Joel Tudor scares me. Standing in his living room, between sips of herbal tea, Joel told me how he loves to fight and choke people out. He told me how Brazilian jiu-jitsu crushed his competitive drive for surf competitions saying that it’s way more satisfying to choke out your entire division than it is to catch the best wave in the final.
The reality is that Joel is friendly and easygoing, but he possesses a confidence that intimidates me. I wanted that self-confidence, which is why I found myself drinking foul-tasting (1) herbal tea in Joel’s living room, sweating about another masochistic Surf Tip experiment.
Surfing is well within the Darwinian paradigm. The strongest, most accomplished and often, the most intimidating species will leave the water with the highest wave count. For too long I have been intimidated by those who are higher up on the food chain. Since my surfing ability alone is not going to get me to the top of that chain, I devised a plan to meet these ends through more intimidating means—I would learn to fight. Or at the very least, learn to defend myself against those higher predators. In fact, this is the reason Joel started Brazilian jiu-jitsu five years ago. After being on the receiving end of a confrontation in Hawaii, he decided it was time to learn how to defend himself. Now he’s a Brazilian jiu-jitsu world champion runner-up. I have no such aspirations, but certainly stood to learn a thing or two from him.
The pre-fight hype:
I’m not a fighter. I consider myself a pacifist. A title bestowed on me not by my personal beliefs, but rather by my personal history. I was knocked out cold by a rogue sucker-punch when I was 16, and then, in my 20s I was socked in the throat by a farmer’s daughter at a bar in J-Bay (2). My sparkling track record notwithstanding, the terror I experienced on the drive to the gym was unparalleled. Joel made it worse by recounting how, a few weeks earlier in a fight, he had broken his nose when his face slammed into the floor. He also showed me which teeth he had recently lost fighting. My teeth were a point of pride. I would miss them.
Joel trains at the PB Fight Center in Pacific Beach (3). When we arrived I reluctantly put on a gi (4) and sat next to a large gentleman named Ox. He wore black and must have weighed 220 pounds. Fight scars under his eyes and nose were obscured by a thick beard and a tangle of matted hair. Hypothetically, if Ox dropped in on me, I would probably let it slide. But contrary to his appearance, he immediately offered a greeting by way of a grizzly bear hug. With my personal space already invaded, a sweaty man with cauliflowered ears motioned for me to fight him. His black belt had me looking for an exit immediately, but it was too late now, there was no escape.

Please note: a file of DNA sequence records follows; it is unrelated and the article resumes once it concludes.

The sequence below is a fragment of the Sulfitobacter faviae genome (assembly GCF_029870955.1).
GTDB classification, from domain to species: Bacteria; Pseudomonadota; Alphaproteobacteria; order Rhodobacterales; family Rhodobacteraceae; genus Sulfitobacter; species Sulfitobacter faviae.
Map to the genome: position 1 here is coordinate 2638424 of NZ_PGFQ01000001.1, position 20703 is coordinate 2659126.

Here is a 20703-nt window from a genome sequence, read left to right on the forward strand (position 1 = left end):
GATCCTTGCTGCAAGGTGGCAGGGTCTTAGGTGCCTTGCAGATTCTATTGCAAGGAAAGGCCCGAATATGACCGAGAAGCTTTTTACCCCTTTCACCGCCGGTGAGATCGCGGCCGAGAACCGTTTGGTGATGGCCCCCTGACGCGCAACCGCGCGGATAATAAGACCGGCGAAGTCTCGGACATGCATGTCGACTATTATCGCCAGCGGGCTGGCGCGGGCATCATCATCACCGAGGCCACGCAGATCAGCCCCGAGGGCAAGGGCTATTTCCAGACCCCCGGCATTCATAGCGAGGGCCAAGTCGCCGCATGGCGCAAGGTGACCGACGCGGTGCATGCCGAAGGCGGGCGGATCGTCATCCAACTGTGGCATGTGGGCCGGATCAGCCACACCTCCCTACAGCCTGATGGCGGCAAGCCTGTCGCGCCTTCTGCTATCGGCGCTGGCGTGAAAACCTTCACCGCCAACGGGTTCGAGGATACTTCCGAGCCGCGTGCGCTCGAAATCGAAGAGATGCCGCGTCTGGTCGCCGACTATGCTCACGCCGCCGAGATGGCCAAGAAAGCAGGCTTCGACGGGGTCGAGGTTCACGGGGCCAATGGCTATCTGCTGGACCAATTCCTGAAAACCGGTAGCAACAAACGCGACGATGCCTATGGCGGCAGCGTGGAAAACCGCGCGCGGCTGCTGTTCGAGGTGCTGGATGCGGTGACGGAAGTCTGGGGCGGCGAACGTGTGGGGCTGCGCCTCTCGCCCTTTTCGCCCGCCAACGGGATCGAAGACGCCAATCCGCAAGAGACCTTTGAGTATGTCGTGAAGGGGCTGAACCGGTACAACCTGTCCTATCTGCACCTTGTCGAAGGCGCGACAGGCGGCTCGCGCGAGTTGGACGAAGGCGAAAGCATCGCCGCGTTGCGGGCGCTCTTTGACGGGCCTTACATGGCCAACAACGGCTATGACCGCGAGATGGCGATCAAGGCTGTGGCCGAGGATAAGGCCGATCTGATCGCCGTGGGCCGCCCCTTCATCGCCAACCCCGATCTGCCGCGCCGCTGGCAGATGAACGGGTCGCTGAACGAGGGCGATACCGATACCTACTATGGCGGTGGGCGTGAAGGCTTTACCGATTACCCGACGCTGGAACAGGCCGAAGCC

Sometimes I wonder about my profession, and finding myself straddling a sweaty half-naked Brazilian man counted as one of those times. In essence, the spar was an exercise in learning the fundamentals of Brazilian jiu-jitsu. I was pretty good, I thought, but at the end of six minutes, the black belt threw me onto my back and I immediately began losing consciousness. A tap from my oxygen-deprived hand released the choking grip and brought me back from the brink of oblivion.
Joel Tudor vs. SURFER Magazine:
Granted, as a magazine, we didn’t exactly put our best foot forward. Our office houses a Virginia wrestling champion and some other burly men of various descriptions. Including my previous tiffs, I had a total of six minutes and three seconds of fighting experience (5). So when I squared off against Joel, the outcome was inevitable. The order to fight, as always, came too soon. And before I had even fathomed a plan, I found myself flat on my back unable to move. My right arm twisted and bent by the force of the vice grip. It felt as if my arm teetered on the verge of snapping clean in two. I would later find out that a maneuver called “the triangle” was the cause for my discomfort. Regardless, letting out and unintentional yelp somehow freed me from the hold. I lay on the ground panting and somewhat embarrassed. The whole emasculating ordeal lasted a mere 13 seconds.
With freedom from Joel’s grip came the knowledge that my position in surfing’s hierarchy would remain stagnant and that I would have to rely on my pacifist methods of catching waves, indefinitely.
My six-minute romp with the sweaty black belt left me sore for days. Joel believes that through fighting, he’s in the best shape of his life and the obvious benefits of being fit in the water cannot be overstated. He also maintains that there are similarities between Brazilian jiu-jitsu and surfing.
“The mental aspect is very similar,” he explains. “A wave is constantly moving and unpredictable and the same goes for your opponent in a fight. You learn to think quickly and your body reacts quicker.” If this seems like a bit of a stretch to you, I advise you to take it up with Joel, because as far as I’m concerned, if Joel Tudor says something, I’m not going to argue.
(1) Sorry Joel.
(2) She was huge.
(4) Just like the Karate Kid.
(5) She really was big, I promise.